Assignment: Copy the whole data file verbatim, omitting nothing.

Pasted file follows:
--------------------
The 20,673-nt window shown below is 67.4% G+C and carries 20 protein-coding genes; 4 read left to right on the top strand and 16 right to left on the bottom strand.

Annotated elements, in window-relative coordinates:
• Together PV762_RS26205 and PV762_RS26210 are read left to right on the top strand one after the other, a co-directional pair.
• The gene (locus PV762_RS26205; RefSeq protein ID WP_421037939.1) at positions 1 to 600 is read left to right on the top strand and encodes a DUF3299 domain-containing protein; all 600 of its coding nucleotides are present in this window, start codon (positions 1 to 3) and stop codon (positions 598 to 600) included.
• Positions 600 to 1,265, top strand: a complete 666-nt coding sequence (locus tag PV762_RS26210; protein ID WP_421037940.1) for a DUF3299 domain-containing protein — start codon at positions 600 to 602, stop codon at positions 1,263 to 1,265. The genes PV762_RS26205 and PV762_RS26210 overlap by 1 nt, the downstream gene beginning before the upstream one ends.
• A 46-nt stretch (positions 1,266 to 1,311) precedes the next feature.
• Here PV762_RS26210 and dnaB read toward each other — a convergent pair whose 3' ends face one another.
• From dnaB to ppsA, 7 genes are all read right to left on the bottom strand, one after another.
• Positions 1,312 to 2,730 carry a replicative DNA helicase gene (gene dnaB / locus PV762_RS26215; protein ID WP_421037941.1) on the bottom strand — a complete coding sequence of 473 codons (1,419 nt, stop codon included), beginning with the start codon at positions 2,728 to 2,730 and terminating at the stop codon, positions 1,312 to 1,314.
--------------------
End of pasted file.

The 20,673-nt window shown below is 67.4% G+C and carries 20 protein-coding genes; 4 read left to right on the top strand and 16 right to left on the bottom strand.

Annotated elements, in window-relative coordinates:
• Together PV762_RS26205 and PV762_RS26210 are read left to right on the top strand one after the other, a co-directional pair.
• The gene (locus PV762_RS26205; RefSeq protein ID WP_421037939.1) at positions 1 to 600 is read left to right on the top strand and encodes a DUF3299 domain-containing protein; all 600 of its coding nucleotides are present in this window, start codon (positions 1 to 3) and stop codon (positions 598 to 600) included.
• Positions 600 to 1,265, top strand: a complete 666-nt coding sequence (locus tag PV762_RS26210; protein ID WP_421037940.1) for a DUF3299 domain-containing protein — start codon at positions 600 to 602, stop codon at positions 1,263 to 1,265. The genes PV762_RS26205 and PV762_RS26210 overlap by 1 nt, the downstream gene beginning before the upstream one ends.
• A 46-nt stretch (positions 1,266 to 1,311) precedes the next feature.
• Here PV762_RS26210 and dnaB read toward each other — a convergent pair whose 3' ends face one another.
• From dnaB to ppsA, 7 genes are all read right to left on the bottom strand, one after another.
• Positions 1,312 to 2,730 carry a replicative DNA helicase gene (gene dnaB / locus PV762_RS26215; protein ID WP_421037941.1) on the bottom strand — a complete coding sequence of 473 codons (1,419 nt, stop codon included), beginning with the start codon at positions 2,728 to 2,730 and terminating at the stop codon, positions 1,312 to 1,314.